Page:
b is an integer ranging from 0 to 8, a is 0 or 1, c is 0 or 1, X is a halogen selected from the group consisting of fluorine, chlorine, bromine, and iodine, Y is selected from the group consisting of OH, OR' and R'CO2 where R' is alkyl or aryl;

X3-p (HO)p P(NPX2)m NP(O)X2,

where X is a halogen selected from the group consisting of F, Cl, Br, and I, and m is an integer ranging from 0 to 6 and p is 0 or 1; and

X3 P(NPX2)m NPX2 (O) where m values can vary from 0 to 6.

It is preferred that the initial ring opening polymerization be conducted in the presence of an M rich chain terminating source. Thus while is it is preferred to utilize short chain low molecular weight M rich compounds to control the equilibrium distribution of polymer, the use of M rich compounds of greater structural complexity such as those incorporating T or Q branching points thus produces branched polymers. The reaction of the product polymer, either as the linear or branched polymer, with the hydride of reaction 3) produces a copolymer that is likewise linear or branched. The molar ratio of M rich siloxane compound to cyclic siloxane compound governs the equilibrium distribution of the resulting polymeric siloxane.

While it is desirable to utilize highly M rich chain terminating compounds in reaction 1), the nature of the substituents on the M unit may be varied to impart additional functionality to the product of reaction 3). For example, one of the R groups on the M group may contain olefinic unsaturation. Thus a copolymer that is simultaneously an hydride and an alkenyl organosiloxane may be prepared by reacting an M-rich compound containing an alkenyl substitution in the initial ring-opening polymerization to produce an alkenyl stopped intermediate that is then condensed and redistributed to produce the di-functional compound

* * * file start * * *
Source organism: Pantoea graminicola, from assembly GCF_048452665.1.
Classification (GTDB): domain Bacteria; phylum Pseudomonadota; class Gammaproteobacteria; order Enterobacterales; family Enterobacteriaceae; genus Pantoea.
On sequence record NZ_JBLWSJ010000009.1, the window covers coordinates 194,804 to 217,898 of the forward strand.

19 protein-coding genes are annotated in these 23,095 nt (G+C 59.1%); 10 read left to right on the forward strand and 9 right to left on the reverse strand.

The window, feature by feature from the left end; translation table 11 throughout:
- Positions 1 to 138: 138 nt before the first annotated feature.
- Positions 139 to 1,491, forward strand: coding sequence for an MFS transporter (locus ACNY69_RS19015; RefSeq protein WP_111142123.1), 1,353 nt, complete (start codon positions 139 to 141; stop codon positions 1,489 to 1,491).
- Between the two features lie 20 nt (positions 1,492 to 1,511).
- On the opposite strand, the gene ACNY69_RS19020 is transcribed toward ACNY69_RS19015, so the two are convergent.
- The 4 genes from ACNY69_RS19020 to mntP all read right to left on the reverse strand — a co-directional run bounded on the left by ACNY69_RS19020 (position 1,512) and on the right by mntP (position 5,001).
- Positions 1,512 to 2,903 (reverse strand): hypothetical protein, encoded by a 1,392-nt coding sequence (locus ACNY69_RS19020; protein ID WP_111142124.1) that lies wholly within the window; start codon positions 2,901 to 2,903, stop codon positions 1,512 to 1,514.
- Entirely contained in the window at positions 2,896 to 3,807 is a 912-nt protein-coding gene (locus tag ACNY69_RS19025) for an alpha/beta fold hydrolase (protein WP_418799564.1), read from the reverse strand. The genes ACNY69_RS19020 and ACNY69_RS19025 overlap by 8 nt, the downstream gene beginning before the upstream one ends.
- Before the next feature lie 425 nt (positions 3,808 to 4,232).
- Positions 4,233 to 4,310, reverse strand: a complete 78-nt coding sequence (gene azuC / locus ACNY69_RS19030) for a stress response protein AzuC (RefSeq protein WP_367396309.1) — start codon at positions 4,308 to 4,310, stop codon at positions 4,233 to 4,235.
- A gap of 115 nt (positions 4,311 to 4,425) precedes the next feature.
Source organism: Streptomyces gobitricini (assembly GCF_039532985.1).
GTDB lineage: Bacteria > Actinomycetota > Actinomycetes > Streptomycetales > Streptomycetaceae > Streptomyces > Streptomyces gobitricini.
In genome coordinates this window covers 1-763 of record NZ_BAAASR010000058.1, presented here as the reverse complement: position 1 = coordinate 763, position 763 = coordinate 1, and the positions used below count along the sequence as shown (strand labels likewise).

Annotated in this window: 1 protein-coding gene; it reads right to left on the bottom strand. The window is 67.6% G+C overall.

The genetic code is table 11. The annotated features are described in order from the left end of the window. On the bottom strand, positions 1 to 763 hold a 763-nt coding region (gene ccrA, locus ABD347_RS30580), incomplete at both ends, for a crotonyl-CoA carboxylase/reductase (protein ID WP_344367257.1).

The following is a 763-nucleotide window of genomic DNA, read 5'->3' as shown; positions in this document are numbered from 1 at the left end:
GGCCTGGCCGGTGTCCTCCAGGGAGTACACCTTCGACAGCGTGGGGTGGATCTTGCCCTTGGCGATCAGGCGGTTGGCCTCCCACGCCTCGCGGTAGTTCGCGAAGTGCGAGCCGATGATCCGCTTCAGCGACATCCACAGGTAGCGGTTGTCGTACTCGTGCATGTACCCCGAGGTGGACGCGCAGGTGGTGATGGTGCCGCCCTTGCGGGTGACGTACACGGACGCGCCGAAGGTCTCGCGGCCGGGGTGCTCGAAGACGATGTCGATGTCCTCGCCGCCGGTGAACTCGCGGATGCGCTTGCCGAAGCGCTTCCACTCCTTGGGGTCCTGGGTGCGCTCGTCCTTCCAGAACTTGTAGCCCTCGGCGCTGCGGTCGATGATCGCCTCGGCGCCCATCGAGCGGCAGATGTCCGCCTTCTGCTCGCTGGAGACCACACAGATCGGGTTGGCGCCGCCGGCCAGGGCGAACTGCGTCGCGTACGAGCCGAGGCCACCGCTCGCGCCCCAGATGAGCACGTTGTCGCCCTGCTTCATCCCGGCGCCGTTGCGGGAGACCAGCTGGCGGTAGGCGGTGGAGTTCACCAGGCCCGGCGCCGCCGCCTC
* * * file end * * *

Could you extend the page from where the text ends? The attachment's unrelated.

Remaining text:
Mvi DH p Dq Mvi

where Mvi =M where one or more of R4, R5 and R6 is a monovalent alkenyl radical.

Alternatively, the M-rich compound used as a chain-stopping agent in the initial ring-opening polymerization may be fairly conventional, such as a trimethyl stopped compound, but the cyclic compound is functionalized, e.g. a tetramer where one of the R groups on each D unit is a monovalent alkenyl radical, e.g. Dvi, an idiosyncratic symbol for an alkenyl containing D group, where the superscript vi indicates that one or more of R1 and R2 is a monovalent alkenyl radical. Similarly the superscript Ph indicates that one or more of R1 and R2 is a phenyl or other aromatic radical. Because of the unique selectivity of this reaction sequence, the cyclic compounds which are the starting materials may also be functionalized. Thus if one of the R groups on the D units comprising the cyclic organosiloxanes is an alkenyl group, an alkenyl on chain, hydride on chain copolymer may be prepared, e.g. Mvi DH p Dvi q Mvi.

Instead of utilizing a single cyclic species for the ring-opening polymerization, mixtures of cyclic species may be employed and each cyclic species may be differently functionalized to prepare complex copolymers that are then reacted to form complex hydride copolymers. Such materials have the general formula:

MDH p D1 q1 D2 q2 . . . Dn qn Tr Qs Mu

where DH p ≠D1 q1 ≠D2 q2 ≠. . . ≠Dn qn, i.e. none of the various D's are alike, and the subscripts qi through qn, for all n different D groups, satisfy the definition for the subscript q as previously defined and the subscripts r, s, and u in the units Tr, Qs, Mu which are tri-functional, tetrafunctional or monofunctional units range over the same values as p or q.

Thus the difunctional compound

Mvi DH p Dq Mvi

where Mvi =M where one or more of R4, R5 and R6 is an alkenyl group is a member of this series; the difunctional compound

MDH p Dvi q M where Dvi =D where R1 or R2 is an alkenyl group is a member of this series; the trifunctional compound:

Mvi DH p Dvi q Mvi